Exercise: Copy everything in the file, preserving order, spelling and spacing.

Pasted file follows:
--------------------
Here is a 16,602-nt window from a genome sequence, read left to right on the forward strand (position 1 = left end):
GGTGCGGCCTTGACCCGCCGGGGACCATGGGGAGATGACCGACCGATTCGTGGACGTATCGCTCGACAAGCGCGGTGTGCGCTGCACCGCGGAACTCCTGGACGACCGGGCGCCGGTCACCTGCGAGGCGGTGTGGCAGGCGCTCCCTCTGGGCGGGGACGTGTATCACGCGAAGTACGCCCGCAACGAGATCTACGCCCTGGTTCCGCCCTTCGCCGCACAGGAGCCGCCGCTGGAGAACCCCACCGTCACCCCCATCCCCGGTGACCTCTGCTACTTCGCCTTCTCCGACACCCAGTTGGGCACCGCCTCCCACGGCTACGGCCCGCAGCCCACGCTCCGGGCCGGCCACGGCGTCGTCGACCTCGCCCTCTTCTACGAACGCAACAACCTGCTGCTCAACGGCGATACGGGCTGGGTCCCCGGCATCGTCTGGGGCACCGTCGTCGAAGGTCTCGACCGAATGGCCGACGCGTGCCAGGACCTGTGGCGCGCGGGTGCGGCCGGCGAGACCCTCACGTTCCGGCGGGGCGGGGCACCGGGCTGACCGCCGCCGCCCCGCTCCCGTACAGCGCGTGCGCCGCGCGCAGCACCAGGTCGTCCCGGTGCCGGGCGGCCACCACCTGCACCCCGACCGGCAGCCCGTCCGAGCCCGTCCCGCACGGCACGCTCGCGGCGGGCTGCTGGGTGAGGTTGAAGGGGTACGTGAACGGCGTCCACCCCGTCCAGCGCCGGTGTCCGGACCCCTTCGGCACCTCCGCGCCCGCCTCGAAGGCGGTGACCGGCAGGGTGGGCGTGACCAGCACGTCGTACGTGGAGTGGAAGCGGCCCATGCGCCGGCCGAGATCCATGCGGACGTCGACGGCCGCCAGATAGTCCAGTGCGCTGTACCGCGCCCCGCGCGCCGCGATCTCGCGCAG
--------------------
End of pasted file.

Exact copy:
Here is a 16,602-nt window from a genome sequence, read left to right on the forward strand (position 1 = left end):
GGTGCGGCCTTGACCCGCCGGGGACCATGGGGAGATGACCGACCGATTCGTGGACGTATCGCTCGACAAGCGCGGTGTGCGCTGCACCGCGGAACTCCTGGACGACCGGGCGCCGGTCACCTGCGAGGCGGTGTGGCAGGCGCTCCCTCTGGGCGGGGACGTGTATCACGCGAAGTACGCCCGCAACGAGATCTACGCCCTGGTTCCGCCCTTCGCCGCACAGGAGCCGCCGCTGGAGAACCCCACCGTCACCCCCATCCCCGGTGACCTCTGCTACTTCGCCTTCTCCGACACCCAGTTGGGCACCGCCTCCCACGGCTACGGCCCGCAGCCCACGCTCCGGGCCGGCCACGGCGTCGTCGACCTCGCCCTCTTCTACGAACGCAACAACCTGCTGCTCAACGGCGATACGGGCTGGGTCCCCGGCATCGTCTGGGGCACCGTCGTCGAAGGTCTCGACCGAATGGCCGACGCGTGCCAGGACCTGTGGCGCGCGGGTGCGGCCGGCGAGACCCTCACGTTCCGGCGGGGCGGGGCACCGGGCTGACCGCCGCCGCCCCGCTCCCGTACAGCGCGTGCGCCGCGCGCAGCACCAGGTCGTCCCGGTGCCGGGCGGCCACCACCTGCACCCCGACCGGCAGCCCGTCCGAGCCCGTCCCGCACGGCACGCTCGCGGCGGGCTGCTGGGTGAGGTTGAAGGGGTACGTGAACGGCGTCCACCCCGTCCAGCGCCGGTGTCCGGACCCCTTCGGCACCTCCGCGCCCGCCTCGAAGGCGGTGACCGGCAGGGTGGGCGTGACCAGCACGTCGTACGTGGAGTGGAAGCGGCCCATGCGCCGGCCGAGATCCATGCGGACGTCGACGGCCGCCAGATAGTCCAGTGCGCTGTACCGCGCCCCGCGCGCCGCGATCTCGCGCAG